Widely branching, rigidly scantent vine loosely draping tree trunks (or rarely terrestrial or epilithic), climbing to 2-9 m above ground, the branches ligneous, divergent or pendent, often leafless or with reduced leaves. Internodes 0.4-13.8 (-21.7) cm long, 0.4-0.9 (-1.2) cm wide, olive-green to brownish green or gray- green, matte to semiglossy, sparsely to moderately tuberculate or pustular, narrowly flattened on one side, drying yellowish to tan or dark brown, finely to coarsely sulcate, the epidermis brittle and sometimes excoriating on older stems; roots usually absent from distal nodes, rarely abundant, to ca. 1.5 mm in diameter when present, sometimes with prickly, ovoid terminal galls. LEAVES: Petiole (4.3-) 9.2-28.4 (-34.2+) cm long, P/L=(0.31-) 0.35-0.70 (-0.75+), sometimes tinged purplish (Bunting et al. 12319), weakly glossy, sparsely pustular, sheathed (81-) 83-93% to (more frequently) extensively sheathed, the sheath erect-spreading to involute, adnate or with the free portion prolonged to ca. ,1.0 (-2.0) mm; unsheathed portion of petiole (0.0-) 0.2-2.3 (-3.6) cm long, C-shaped, weakly flattened to shallowly and bluntly sulcate above. Lamina (15.6-) 18,7-47.2 (-54.7) cm long, 5.0-29.6 (-37.8) cm wide, L/W=(1.14-) 1.40-2,92 (-3.46; -5.43, juvenile leaves), IQI=(0-) 2-7 (-10), thinly chartaceous to subcoriaceous or (rarely) coriaceous, matte to senmiglossy above, matte to glossy below, virtually concolorous to moderately bicolored, broadly to narrowly ovate, narrowly (rarely broadly) elliptical, broadly or (rarely) narrowly deltate, to broadly or (rarely) narrowly lanceolate or oblanceolate (broadest at or below the middle, or very rarely somewhat above), acute to (more commonly) gradually to ± abruptly short- to ± long-acuminate apically [the acumen ca. (0.3-) 0.4-1.8 (-2.7) cm long], broadly cuneate or rounded to (rarely) subcordate, cordate (with the sinus to 1.1 cm deep) or truncate basally; midrib broadly sulcate above, narrowly convex to C-shaped below; primary lateral veins 11-22 (-29+) per side, 0.2-4.5 (-6.2) cm apart, sunken above, convex (and sometimes paler) below, usually with interprimaries; minor veins obscurely to distinctly visible and slightly darker below; abaxial laminar surface drying with the tertiary and reticulate veins prominulous and enclosing granular (or rarely nearly smooth, especially on larger leaves) areolae, rarely granular along the veins; white stitching absent or rare to (occasionally) abundant, usually along the larger veins and marginally; resin canals usually visible between tertiary veins; adaxial surface similar, but the reticulate veins usually less prominulous and sometimes obscure; white stitching rare to (usually) scattered or abundant, especially toward the base, often obliquely oriented; resin canals generally not evident. INFLORESCENCES typically paired, occasionally solitary, very rarely in 3's; cataphylls often present but ± quickly deciduous, (5.9-) 7.9-20.2 cm long, 0.5-1.2 (-1.9) cm wide, red or reddish, heavily reddish lineate or greenish lineate, narrowly to ± broadly lanceolate, rounded dorsally or (less commonly) subacutely 2-keeled; peduncle (0.4-) 0.9-4.3 cm long, P/S=(0.03-) 0.11-0.24, prominently and coarsely raised-whitish lineate or tuberculate; spathe at anthesis (9.4-) 13.0-20.2 (-22.0) cm long, 1.5-2.5 (-3.1) cm wide, coriaceous, externally glossy, green or yellow-green below and densely while- and/or pinkish lineate or speckled, cream-colored distally (the blade persistent-reflexed), often pinkish or reddish toward margins and at very base, internally greenish white or cream-colored to pinkish (rarely dull rose-red to reddish wine) proximally, whitish distally, open to base at female-receptive stage, closed and somewhat constricted over intermediate sterile region at male-receptive stage, becoming pale yellowish green toward fruit and ultimately deciduous; spathe drying uniformly and densely granular and finely striate/sulcate to coarsely white-lineate externally, internally sparsely to densely granular and coarsely striate, sometimes with abundant white stitching along the margins, with longitudinal secretory striations in basal half to 2/3 acumen of spathe (0.05-) 0.30-1.00 (-1.50) cm long. Stipe of spadix 0.3-1.5 cm long; spadix (8.5-) 10.3-18.1 cm long, the fertile male portion 0.45-0.90 (-1.05) cm wide, cream-white, slightly arched forward at female receptivity; apical sterile male zone (0.9-) 1.5-4.4 (-5.1) cm long; intermediate sterile male zone 0.3-0.9 cm long; fertile female portion of spadix 1.9-3.9 (-4.4) cm long (to 8.0+ cm in fruit), F/S=0.14-0.28 (-0.33), 0.4-1.1 (-1.4) cm wide (to 4.0+ cm in fruit), ochroleucous, sometimes described as "red-orange'' (Dodson 6620) or "orangish'' (Folsom & Mauseth 7820); fertile male flowers 1.0-1.8 (-2.2) mm long, 0.6-1.6 mm wide, irregularly polygonal, columnar to laterally compressed or slightly anvil-shaped; apical sterile male flowers 0.7-1.3 (-1.6) mm long, 0.6-1.2 (-1.4) mm wide, irregularly polygonal, columnar; intermediate sterile male flowers 1.3-1.9 (-2.1) mm long, (0.65-) 1.10-1.80 mm wide, ± lozenge-shaped, somewhat laterally compressed to narrowly anvil-shaped or nearly clavate, drying dark brown and appearing oil-rich distally, black proximally; female flowers 1.5-2.2 (-2.5) mm long, 0.6-1.1 (-1.4) mm wide, the stylar canals (3-) 4-5. INFRUCTESCENCES: Ripe fruits variously described as "green" (Bunting 2266), "orange'' (Croat 15149A, 25100), "anaranjado'' (Albert de Escobar et al. 1782), "bright tangerine-orange'' (Grayum 8593), "orangey-red'' (D. Smith 1090), or "red" (Madison 3840). Seeds 0.75-1.00 (-1.20) mm long, 0.15-0.25 (-0.30) mm wide, whitish, ± straight to slightly or strongly (to 90º) curved or bent, finely striate with the striae minutely and obscurely cancellate, drying stramineous or yellow-orange to brown, glossy.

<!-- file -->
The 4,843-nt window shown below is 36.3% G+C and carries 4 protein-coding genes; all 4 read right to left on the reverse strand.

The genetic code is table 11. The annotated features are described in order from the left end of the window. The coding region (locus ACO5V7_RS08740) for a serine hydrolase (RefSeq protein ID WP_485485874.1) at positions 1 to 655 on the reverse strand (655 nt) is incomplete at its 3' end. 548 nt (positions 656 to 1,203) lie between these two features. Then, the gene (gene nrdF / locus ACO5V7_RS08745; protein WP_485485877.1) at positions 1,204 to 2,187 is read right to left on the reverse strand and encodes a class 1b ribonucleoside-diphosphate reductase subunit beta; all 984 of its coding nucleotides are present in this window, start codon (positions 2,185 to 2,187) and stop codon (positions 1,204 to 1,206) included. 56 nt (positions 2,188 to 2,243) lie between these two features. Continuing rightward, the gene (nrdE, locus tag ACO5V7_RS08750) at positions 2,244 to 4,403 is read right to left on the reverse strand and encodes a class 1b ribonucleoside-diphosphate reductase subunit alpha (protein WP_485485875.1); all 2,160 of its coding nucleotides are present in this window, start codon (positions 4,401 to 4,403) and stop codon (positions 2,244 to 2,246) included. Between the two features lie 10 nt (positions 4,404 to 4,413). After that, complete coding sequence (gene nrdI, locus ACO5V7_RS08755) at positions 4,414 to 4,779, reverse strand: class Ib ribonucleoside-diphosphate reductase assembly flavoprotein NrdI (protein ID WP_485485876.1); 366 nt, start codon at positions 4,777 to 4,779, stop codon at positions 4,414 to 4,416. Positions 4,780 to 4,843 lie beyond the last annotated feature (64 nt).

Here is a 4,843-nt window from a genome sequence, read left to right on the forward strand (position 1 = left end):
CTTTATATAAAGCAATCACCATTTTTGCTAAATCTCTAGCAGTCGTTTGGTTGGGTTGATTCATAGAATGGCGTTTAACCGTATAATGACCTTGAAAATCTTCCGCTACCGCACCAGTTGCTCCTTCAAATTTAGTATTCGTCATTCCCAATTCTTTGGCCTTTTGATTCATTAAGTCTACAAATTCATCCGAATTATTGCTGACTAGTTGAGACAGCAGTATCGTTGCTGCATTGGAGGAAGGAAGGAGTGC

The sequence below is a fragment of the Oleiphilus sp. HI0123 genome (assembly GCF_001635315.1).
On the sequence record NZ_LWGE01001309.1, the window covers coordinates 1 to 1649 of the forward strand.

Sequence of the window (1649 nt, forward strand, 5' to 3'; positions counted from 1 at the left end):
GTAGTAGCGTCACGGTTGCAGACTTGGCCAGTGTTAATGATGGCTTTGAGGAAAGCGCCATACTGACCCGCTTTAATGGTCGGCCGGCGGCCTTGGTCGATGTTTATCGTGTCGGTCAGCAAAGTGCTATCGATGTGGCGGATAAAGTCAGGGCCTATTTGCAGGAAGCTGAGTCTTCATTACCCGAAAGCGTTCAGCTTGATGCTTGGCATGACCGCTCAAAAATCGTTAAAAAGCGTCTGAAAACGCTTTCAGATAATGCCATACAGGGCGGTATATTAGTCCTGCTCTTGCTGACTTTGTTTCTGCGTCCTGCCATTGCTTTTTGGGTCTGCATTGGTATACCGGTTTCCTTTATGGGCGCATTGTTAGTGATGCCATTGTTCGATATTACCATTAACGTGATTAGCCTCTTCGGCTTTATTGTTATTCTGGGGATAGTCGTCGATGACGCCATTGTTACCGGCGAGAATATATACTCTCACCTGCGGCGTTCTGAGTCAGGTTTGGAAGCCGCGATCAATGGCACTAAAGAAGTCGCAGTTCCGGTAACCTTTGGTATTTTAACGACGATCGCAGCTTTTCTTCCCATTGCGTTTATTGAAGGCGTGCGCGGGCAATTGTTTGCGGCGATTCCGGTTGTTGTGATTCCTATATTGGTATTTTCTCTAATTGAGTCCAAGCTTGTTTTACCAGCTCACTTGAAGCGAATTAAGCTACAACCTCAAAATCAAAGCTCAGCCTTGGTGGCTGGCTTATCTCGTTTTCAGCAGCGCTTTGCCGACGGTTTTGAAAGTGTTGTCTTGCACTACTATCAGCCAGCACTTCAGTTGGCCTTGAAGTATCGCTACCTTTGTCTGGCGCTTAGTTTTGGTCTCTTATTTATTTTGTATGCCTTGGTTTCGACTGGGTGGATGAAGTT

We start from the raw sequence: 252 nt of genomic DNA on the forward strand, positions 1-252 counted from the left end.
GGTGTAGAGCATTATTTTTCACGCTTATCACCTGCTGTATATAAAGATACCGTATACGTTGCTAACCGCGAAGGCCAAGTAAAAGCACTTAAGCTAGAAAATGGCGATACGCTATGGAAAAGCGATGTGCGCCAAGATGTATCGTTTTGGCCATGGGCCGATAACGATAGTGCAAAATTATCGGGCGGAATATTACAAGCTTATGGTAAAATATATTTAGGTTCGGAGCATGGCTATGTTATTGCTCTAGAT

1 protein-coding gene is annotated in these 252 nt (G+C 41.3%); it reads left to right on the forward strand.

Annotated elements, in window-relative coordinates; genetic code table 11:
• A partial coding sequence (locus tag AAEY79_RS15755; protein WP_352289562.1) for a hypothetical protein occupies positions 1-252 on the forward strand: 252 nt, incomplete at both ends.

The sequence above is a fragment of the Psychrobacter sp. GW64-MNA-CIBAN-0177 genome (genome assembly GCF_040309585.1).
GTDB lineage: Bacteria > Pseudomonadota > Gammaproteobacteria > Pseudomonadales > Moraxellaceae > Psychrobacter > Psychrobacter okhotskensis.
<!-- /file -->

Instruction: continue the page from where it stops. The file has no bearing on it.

Most frequently collected in Tropical Wet Forest and, particularly, Premontane Wet Forest life zones, but also occurs abundantly in Tropical Moist Forest, where it is probably the most common and characteristic species of subg. Pteromischum; also collected from Tropical Rain Forest, Premontane Rain Forest, Premontane Moist Forest, and Lower Montane Wet Forest, as well as five relatively arid life zones enumerated in the discussion below.